Students described being ushered into bathrooms and closets by teachers after hearing the first shots.

It sounded like “pops, gunshots,” Janet Vollmer, a kindergarten teacher, said.

Vollmer locked her classroom doors, covered the windows and moved her 19 pupils toward the back of the room.

“We’re going over in a safe area,” she told the 5-year-olds. Then, she opened a book and started to read.

Outside Vollmer’s classroom, a gunman was moving through the hallway of the one-story building.

In the first few minutes, the gunman is believed to have shot the principal, Hochsprung, and the school’s psychologist, Sherlach.

One parent who was at the school in a meeting with Hochsprung, Sherlach and the vice principal said she heard a “pop, pop, pop.” All three left the room and went into the hall to see what was happening. The parent ducked under the table and called 911.

“I cowered,” she told CNN. The gunman “must have shot a hundred rounds.”

Inside a classroom, Vollmer was still reading to the children when police officers banged on the locked door.

The kindergartners were told to line up and cover their eyes as they were led by police past bodies, presumably of their fellow schoolmates, Vollmer said.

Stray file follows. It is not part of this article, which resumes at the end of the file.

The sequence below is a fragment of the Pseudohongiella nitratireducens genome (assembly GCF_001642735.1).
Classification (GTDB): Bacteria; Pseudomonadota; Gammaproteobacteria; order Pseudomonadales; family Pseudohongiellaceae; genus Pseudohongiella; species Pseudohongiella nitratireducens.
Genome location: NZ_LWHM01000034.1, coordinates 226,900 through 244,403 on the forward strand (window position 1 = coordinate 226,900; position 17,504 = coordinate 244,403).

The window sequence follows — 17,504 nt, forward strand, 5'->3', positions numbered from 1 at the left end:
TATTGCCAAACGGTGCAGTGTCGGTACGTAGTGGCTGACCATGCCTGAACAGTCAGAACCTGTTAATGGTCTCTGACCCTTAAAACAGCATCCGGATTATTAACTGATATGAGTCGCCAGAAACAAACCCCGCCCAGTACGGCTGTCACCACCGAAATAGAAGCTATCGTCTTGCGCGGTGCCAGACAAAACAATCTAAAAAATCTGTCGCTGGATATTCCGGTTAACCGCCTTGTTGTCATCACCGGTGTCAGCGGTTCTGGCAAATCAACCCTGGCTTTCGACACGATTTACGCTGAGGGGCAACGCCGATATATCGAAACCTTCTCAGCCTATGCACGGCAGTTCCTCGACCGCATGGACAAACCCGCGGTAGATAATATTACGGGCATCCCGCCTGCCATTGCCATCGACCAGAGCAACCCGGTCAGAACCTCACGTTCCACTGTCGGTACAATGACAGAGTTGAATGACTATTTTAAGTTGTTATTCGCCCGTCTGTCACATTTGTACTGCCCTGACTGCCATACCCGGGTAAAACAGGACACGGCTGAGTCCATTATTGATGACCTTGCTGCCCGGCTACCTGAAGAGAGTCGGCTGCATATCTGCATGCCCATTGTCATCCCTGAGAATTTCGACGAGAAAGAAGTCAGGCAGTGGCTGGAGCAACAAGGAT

‘Hero’ teachers lose lives too
Three teachers murdered at Sandy Hook Elementary School all died heroes as they attempted to save their young pupils from a gunman they recognised as the son of one of the school’s kindergarten teachers.

Authorities have identified Principal Dawn Hochsprung, 47, school psychologist Mary Sherlach, 56, and 27-year-old Victoria Soto, a young first grade teacher, as three of the eight adults found dead at the school on Friday.

“She died protecting the children that she adored so much. It’s just incredibly shocking,’’ said Gerald Stomski, first selectman in Woodbury, where Hochsprung lived. Hochsprung had been the principal in the Bethlehem and Woodbury school district before taking the job in Newtown two years ago.

It was also reported that Miss Soto sacrificed herself to save her students – throwing her body in front of the young children.

A case for gun control
With the latest shooting in the US, analysts maintain that attention could be focused on gun control laws. Polls show Americans are open to limited forms of gun control.

Will the heartbreaking school shooting in Newtown, Conn., lead to more support for gun control measures in the US? That’s certainly possible. The deaths of so many innocent children, so young, are likely to earn the crime a place on a tragic roll call of recent American history. Columbine. Virginia Tech., Tucson, Arizona, Aurora, Colorado and now Newtown.

Certainly those who have long pushed for greater control on gun ownership see the awful event as yet another teaching moment to try and sway public opinion to their side.

“How young do the victims have to be and how many children need to die before we stop the proliferation of guns in our nation?” said Marion Wright Edelman, chairman of the Children’s Defense Fund, in a statement Friday afternoon.